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Old 03-19-2014, 02:15 PM
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Salvaging old barn wood for bed floor.

I mentioned in an earlier thread about a tree destroying an old barn on my place. I'm attempting to salvage some of the wood to use for bed wood. I don't know the age of the wood since the barn was here before I moved here. Most of the wood was unprotected and in some places really bad shape.

I've spent a lot of time wire brushing and a light belt sanding trying to clean up the planks so that my planer blades won't be totally destroyed on the first board.





They seem to be cleaning up fairly nice, although the planing has be a challenge since the thickness varies considerably.



Question for our wood gurus......since a lot of these boards are cupped pretty badly, I would like to cut them into narrow boards, then plane them and glue them back together. Anyone have experience with wood glues that are truly waterproof ?
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Old 03-19-2014, 02:58 PM
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Great Idea! What species of wood is that?

I have a bunch of barn wood around here, mostly pine and fir. Some is so old and dry it just crumbles apart. Makes great firewood.

Your boards look pretty solid.
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Old 03-19-2014, 03:07 PM
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Great Idea! What species of wood is that?

I have a bunch of barn wood around here, mostly pine and fir. Some is so old and dry it just crumbles apart. Makes great firewood.

Your boards look pretty solid.
I'm thinking white oak to have stood up to the weather all these years. The board that I show in the photo that has the end in rough shape was actually down in the dirt. The rotted portion did not extend far up the board. I originally was going to try to cut the boards to eliminate the nail holes, but my wife thinks they add character. I may fill them with epoxy and sand flat before I apply finish to the boards.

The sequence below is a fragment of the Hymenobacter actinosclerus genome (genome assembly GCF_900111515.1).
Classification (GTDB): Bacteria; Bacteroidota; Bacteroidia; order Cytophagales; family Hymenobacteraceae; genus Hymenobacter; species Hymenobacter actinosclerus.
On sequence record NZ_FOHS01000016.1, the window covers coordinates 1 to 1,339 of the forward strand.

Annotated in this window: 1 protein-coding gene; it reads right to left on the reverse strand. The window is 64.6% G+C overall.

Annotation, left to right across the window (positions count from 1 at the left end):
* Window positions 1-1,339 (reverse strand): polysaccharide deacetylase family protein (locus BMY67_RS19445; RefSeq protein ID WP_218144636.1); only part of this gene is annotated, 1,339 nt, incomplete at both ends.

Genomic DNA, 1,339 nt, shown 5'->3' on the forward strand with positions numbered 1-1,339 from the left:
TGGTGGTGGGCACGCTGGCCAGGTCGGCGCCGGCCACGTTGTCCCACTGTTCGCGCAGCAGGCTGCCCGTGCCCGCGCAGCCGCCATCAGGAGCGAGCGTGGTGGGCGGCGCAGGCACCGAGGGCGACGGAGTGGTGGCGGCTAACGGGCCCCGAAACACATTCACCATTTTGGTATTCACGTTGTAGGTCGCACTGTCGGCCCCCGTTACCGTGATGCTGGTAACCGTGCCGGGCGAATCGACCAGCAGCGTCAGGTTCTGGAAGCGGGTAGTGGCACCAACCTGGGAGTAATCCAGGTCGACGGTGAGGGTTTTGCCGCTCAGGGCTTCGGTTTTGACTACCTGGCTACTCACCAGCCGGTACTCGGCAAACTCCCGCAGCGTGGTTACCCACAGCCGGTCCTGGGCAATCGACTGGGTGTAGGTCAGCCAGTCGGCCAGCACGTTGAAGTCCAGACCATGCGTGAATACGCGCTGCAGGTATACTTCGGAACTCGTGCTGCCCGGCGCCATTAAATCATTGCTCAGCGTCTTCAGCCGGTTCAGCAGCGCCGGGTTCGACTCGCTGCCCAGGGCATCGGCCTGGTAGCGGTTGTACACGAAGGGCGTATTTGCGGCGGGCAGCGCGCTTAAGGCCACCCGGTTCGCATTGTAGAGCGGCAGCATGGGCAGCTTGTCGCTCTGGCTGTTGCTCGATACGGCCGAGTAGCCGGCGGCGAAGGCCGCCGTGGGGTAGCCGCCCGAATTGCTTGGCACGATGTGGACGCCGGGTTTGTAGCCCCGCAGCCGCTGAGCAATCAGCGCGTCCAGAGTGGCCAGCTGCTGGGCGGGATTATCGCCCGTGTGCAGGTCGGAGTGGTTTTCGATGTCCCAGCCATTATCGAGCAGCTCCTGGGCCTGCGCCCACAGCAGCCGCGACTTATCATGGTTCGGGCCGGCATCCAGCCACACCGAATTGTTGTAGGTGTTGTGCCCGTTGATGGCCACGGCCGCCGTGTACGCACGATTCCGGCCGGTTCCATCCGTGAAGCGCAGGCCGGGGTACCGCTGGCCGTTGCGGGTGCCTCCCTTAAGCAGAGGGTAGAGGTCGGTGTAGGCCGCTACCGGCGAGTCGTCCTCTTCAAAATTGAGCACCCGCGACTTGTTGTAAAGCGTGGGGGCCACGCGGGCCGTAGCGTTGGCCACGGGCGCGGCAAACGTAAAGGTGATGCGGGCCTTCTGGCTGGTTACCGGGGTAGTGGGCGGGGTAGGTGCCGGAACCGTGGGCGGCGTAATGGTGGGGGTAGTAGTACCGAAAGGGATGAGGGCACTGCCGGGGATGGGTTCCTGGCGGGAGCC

And yes....great firewood from the boards too rough to salvage.
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Old 03-19-2014, 03:22 PM
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I might be considered cheep but my wood boat paddles seperated. I cleaned them up and used Gorilla Glue to glue them together. I put a good coat of spar varnish on them and have been using them for about 4 years and they show no sign of separation. It says on label this glue is waterproof. Funny part is you have to wet the wood before you apply the glue.
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Old 03-19-2014, 04:37 PM
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Drew,
Wow, that will be a great use for the old boards. I agree with your wife about the nail holes. I also think they would add some nice character.

I don't have any advice on the woodwork, I prefer working in steel, that way when I cut it too short I can always weld a chunk back on....LOL

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Old 03-19-2014, 05:05 PM
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Drew,
Wow, that will be a great use for the old boards. I agree with your wife about the nail holes. I also think they would add some nice character.

I don't have any advice on the woodwork, I prefer working in steel, that way when I cut it too short I can always weld a chunk back on....LOL

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So goes my saying .......Cut it off 3 times and........it's still too short!!
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Old 03-19-2014, 05:06 PM
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That is white oak. You put a good poly on it and it will last
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Old 03-19-2014, 05:16 PM
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Denny, "firsride", is a woodworker by trade and does an excellent job. He'd know a lot about this subject. Maybe he'll chime in or you can send him a PM.
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Old 03-19-2014, 08:45 PM
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An easy way to determine if it is either white oak (very rot resistant) or red oak (not very rot resistant) is to shave off a sliver. If you can blow or suck air through it is red, if not it is white.
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Old 03-19-2014, 08:49 PM
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A metal detector (and a wire brush to remove grit) are your friends right now. Urethane glues use water to cure (even tiny amounts will do it) and is essentially water and solvent proof once cured.

Gorilla glue is a urethane glue.
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Old 03-19-2014, 09:30 PM
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An easy way to determine if it is either white oak (very rot resistant) or red oak (not very rot resistant) is to shave off a sliver. If you can blow or suck air through it is red, if not it is white.
I've done a lot of work with red oak and it doesn't live long exposed to weather. This wood has been hanging on the side of the barn I know 40 years maybe longer.